I know its the best thing to do, the right thing. The safest thing. But I’ve finally found the fear of what’s to come as well. My surgeon suggested that I should join as many BRCA support groups as I possibly could to prepare myself for the physical and emotional effects of the surgery. And that’s exactly what I’ve done. And in many ways I wish that I hadn’t because I’m not even sure I want to know the intricacies of the surgery, the recovery. The scarring. The complications. The additional surgeries. The myriad of choices I’ll have to make. But I do feel far more prepared and prepared to ask all the questions I need to ask at my next appointment with my surgical team this Friday.

I appreciate how ‘big’ this all is and how real it’s all becoming. But no matter what the path ahead of me looks like, it is a brighter path than I would be facing if I hadn’t been tested, if I hadn’t found the mutation and if I hadn’t been offered potentially life saving surgical options. I’m a Previvor and proud. 

So what did I do to celebrate my all clear? I got my nose pierced! Here’s Claire and I rocking our new nose piercings. Because life is too short and sometimes you need to just grab it my the balls and do something you’ve always wanted to do. And let’s face it. Surgery is going to leave me covered in scars, lacking sensation and quite possibly with life long pain. But at least my nose will be pretty and it will always be a reminder not to sink into the what ifs and despair of what might be. Because sometimes it’s not the awful news you convince yourself of. 

Becoming a Previvor

Hi! It’s been a while…

Firstly, I just wanted to say a HUGE thank you for all the lovely comments I received via various channels after my first blog. They gave me all the ‘feels’… and raised some interesting questions. Which were raised even further when I went for my appointment at the BRCA clinic at Guys.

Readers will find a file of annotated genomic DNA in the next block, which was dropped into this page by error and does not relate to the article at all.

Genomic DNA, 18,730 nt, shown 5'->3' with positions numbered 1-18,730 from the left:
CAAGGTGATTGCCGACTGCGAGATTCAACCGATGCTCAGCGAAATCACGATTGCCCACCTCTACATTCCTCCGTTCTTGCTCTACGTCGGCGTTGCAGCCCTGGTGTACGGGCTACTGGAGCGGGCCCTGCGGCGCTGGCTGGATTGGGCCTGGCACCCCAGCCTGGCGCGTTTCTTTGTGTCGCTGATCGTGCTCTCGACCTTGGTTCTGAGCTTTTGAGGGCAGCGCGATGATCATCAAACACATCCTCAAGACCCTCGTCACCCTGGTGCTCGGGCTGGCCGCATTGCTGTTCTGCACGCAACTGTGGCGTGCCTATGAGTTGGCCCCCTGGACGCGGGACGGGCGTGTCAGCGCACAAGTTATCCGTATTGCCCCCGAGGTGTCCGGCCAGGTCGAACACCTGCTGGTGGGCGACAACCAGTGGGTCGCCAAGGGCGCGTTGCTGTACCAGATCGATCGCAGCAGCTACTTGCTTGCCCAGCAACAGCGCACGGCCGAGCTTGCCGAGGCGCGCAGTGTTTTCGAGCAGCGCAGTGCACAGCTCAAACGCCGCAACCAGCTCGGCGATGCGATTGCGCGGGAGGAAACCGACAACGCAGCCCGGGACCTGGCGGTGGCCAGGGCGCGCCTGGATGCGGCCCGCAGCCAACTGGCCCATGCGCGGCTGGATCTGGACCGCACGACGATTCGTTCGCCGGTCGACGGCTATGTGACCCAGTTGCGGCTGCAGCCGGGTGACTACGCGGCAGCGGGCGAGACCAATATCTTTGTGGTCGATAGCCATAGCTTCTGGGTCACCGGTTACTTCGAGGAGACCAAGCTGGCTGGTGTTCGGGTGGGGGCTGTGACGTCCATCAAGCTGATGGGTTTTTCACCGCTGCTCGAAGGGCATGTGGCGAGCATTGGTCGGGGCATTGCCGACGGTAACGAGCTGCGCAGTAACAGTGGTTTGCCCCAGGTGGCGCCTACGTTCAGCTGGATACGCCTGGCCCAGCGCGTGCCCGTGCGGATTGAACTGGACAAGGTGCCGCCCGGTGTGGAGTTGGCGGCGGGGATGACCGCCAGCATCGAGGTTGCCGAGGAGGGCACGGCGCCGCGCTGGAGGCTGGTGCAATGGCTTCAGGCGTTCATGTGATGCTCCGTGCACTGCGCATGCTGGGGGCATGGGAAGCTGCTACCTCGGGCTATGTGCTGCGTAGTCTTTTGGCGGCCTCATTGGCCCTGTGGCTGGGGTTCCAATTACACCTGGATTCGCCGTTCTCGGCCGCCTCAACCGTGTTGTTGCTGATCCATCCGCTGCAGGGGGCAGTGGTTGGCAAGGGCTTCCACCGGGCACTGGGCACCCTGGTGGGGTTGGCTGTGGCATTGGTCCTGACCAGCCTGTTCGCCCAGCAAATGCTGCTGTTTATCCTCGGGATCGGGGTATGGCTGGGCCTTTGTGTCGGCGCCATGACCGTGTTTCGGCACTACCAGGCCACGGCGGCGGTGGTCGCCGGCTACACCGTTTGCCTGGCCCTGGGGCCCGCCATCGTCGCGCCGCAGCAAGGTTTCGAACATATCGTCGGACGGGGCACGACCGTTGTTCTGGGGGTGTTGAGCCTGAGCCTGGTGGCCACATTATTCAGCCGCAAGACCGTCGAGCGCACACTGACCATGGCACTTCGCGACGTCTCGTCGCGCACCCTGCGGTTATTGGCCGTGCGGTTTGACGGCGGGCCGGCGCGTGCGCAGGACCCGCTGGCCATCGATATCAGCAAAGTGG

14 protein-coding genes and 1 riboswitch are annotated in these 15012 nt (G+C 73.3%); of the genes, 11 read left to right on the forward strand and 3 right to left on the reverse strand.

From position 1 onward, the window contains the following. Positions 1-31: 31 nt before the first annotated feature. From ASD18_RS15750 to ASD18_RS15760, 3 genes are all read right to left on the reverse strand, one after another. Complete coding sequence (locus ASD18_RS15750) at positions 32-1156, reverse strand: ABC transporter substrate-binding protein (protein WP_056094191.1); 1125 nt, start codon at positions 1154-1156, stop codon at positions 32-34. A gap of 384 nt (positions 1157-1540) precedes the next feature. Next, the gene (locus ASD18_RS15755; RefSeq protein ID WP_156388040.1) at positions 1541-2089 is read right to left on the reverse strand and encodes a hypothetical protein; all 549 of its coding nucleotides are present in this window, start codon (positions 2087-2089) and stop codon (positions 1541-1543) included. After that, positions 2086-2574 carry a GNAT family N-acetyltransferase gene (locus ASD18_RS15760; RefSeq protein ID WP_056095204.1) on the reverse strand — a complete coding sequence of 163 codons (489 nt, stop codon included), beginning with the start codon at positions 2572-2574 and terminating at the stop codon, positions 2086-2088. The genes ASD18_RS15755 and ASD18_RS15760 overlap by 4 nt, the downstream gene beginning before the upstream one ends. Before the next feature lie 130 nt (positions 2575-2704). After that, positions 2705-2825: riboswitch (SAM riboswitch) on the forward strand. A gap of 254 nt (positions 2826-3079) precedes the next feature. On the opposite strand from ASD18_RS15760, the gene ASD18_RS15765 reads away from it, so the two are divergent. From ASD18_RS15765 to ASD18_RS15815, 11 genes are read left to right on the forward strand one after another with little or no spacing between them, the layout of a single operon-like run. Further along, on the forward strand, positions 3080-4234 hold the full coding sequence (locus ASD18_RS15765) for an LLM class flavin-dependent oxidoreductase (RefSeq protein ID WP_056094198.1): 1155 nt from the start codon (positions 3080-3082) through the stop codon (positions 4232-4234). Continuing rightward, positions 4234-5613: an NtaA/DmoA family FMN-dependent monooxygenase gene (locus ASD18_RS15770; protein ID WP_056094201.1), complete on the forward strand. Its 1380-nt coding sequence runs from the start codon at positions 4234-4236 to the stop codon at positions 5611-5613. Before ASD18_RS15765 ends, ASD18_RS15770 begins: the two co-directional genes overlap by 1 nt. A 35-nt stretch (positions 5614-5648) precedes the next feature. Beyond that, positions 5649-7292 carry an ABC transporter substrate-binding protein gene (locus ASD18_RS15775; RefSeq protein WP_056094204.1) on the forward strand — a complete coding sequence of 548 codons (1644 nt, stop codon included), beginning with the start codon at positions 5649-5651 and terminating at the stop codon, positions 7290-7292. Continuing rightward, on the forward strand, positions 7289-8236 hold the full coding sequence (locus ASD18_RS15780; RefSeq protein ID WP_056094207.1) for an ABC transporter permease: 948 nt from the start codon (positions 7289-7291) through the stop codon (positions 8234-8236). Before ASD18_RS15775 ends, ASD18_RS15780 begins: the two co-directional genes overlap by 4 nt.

The main question that has been dancing around and evading my grasp is ‘How do you feel?‘. And that’s not proving to be an easy question to answer. I think the main reason I’m struggling to work out how I feel about it is because of how other people feel about it. When I have told my friends about the BRCA+ result, they go through a range of emotions and I see them playing out on their faces – shock, pity, sympathy, anger on my behalf. And it confuses me because I start to wonder if I should be feeling like that too. Should I be shocked by it? Experiencing feelings of self pity? Angry at the cards I have ben dealt?  Meeting with my genetic counsellor had a similar effect on me. She asked me how I felt about the diagnosis and the surgery looming and didn’t seem satisfied when I said that I felt fine about the whole thing – relieved even, to have a diagnosis and a way forward. She kept probing and probing as if she was looking for more from me – more emotions. An outpouring of something locked away? I eventually admitted that I was a little worried about the scarring and that I felt a little ashamed of having such vain thoughts when you considered the wider picture. And I didn’t hide the fact that I was worried about how I would recover from surgery whilst looking after my Three Little Raptors. Jack voiced his own concerns about whether I was mentally strong enough to face the surgery so soon after having Chloe. I know that I haven’t fully finished (or perhaps even started) dealing with losing my mum even though it was over 5 years ago.  With so many questions and concerns about the emotional toll this could/should be having on me and genuinely, I’m full of confusion. I don’t know if I should be more worried. Or more angry? More concerned about whether my babies have inherited the same fault. Maybe I’m in denial and repressing my true feelings in order to cope with the here and now. I just don’t know. I’m sure that as time goes on and my journey starts to shape itself, my feelings (and my ability to recognise my feelings) may change. But at the moment, I feel oddly at peace with everything. I can’t change the fact that I have the mutation, so it seems foolish to sit and waste emotions on it. I have far more important things to feel emotional about. Like the final episode of Orange is the New Black. And Emmerdale.